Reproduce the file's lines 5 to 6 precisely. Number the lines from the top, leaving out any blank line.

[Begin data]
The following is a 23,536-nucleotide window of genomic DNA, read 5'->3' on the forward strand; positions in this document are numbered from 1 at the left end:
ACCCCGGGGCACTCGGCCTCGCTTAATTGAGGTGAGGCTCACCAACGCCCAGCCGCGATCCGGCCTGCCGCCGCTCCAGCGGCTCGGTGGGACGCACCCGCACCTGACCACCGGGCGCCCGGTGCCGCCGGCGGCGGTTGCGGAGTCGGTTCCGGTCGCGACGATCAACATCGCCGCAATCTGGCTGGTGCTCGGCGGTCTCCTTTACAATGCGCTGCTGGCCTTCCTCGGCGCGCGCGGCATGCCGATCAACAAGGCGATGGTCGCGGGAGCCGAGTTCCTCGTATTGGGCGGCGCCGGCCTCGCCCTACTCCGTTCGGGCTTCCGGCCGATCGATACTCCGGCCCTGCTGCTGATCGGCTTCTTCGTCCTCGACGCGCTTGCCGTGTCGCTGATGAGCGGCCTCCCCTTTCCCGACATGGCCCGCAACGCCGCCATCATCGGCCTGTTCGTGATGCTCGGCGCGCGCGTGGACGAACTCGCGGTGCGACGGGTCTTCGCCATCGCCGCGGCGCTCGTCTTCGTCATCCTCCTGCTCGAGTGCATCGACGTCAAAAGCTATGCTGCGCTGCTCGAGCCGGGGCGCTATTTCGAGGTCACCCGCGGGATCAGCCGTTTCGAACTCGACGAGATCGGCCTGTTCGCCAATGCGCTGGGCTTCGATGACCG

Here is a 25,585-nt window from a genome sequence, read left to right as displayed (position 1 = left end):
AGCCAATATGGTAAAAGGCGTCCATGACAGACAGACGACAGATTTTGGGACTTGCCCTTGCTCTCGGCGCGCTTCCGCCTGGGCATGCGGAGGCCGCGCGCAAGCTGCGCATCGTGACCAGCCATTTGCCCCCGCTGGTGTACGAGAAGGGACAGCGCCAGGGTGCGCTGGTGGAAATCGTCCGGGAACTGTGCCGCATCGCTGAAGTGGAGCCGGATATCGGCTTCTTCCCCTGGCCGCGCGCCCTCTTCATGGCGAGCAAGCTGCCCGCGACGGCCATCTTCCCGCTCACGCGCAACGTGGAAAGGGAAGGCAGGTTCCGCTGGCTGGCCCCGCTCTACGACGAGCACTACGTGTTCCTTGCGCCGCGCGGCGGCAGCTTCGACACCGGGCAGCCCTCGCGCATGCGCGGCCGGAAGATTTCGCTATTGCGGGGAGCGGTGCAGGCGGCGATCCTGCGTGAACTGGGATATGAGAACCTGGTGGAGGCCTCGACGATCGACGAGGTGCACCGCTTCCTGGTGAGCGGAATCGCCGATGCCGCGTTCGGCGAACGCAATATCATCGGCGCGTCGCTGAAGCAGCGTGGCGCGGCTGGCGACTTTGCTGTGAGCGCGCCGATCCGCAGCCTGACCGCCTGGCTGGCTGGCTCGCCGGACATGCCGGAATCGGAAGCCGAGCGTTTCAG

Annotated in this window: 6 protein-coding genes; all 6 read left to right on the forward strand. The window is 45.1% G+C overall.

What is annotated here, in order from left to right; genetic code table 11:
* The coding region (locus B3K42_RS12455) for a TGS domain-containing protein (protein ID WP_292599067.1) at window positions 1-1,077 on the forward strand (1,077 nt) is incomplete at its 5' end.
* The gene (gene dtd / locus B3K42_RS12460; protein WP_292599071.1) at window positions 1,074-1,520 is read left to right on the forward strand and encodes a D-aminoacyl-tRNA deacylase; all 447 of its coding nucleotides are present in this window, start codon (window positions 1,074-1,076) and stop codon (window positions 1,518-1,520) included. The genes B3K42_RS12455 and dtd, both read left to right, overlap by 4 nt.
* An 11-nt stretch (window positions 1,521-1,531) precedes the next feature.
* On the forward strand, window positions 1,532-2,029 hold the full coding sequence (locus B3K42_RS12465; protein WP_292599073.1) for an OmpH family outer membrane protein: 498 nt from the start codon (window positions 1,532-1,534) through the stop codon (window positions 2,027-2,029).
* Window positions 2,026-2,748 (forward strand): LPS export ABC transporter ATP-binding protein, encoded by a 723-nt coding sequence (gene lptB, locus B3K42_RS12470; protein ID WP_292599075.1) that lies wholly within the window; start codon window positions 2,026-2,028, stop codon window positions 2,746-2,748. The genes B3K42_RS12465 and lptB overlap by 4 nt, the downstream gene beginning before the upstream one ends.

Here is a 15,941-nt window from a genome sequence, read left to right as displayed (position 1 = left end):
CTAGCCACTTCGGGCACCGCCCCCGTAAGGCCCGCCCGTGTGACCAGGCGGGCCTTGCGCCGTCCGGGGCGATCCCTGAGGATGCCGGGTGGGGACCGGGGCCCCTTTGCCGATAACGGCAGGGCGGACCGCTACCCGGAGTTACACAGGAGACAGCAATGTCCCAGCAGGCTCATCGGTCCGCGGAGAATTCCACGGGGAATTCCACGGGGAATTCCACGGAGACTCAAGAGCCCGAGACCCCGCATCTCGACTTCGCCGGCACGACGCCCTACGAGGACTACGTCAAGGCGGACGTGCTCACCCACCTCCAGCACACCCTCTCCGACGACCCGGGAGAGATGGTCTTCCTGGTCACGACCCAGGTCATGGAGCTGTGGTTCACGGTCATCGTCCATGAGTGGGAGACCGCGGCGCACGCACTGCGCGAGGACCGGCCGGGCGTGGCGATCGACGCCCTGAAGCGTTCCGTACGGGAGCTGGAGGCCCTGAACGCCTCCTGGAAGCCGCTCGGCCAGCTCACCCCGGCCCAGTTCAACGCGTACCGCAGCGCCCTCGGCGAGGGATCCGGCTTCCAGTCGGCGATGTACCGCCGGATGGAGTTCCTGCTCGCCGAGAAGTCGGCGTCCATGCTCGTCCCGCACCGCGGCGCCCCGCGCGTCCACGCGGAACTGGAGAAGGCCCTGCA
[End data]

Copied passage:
Annotated in this window: 6 protein-coding genes; all 6 read left to right on the forward strand. The window is 45.1% G+C overall.

What is annotated here, in order from left to right; genetic code table 11: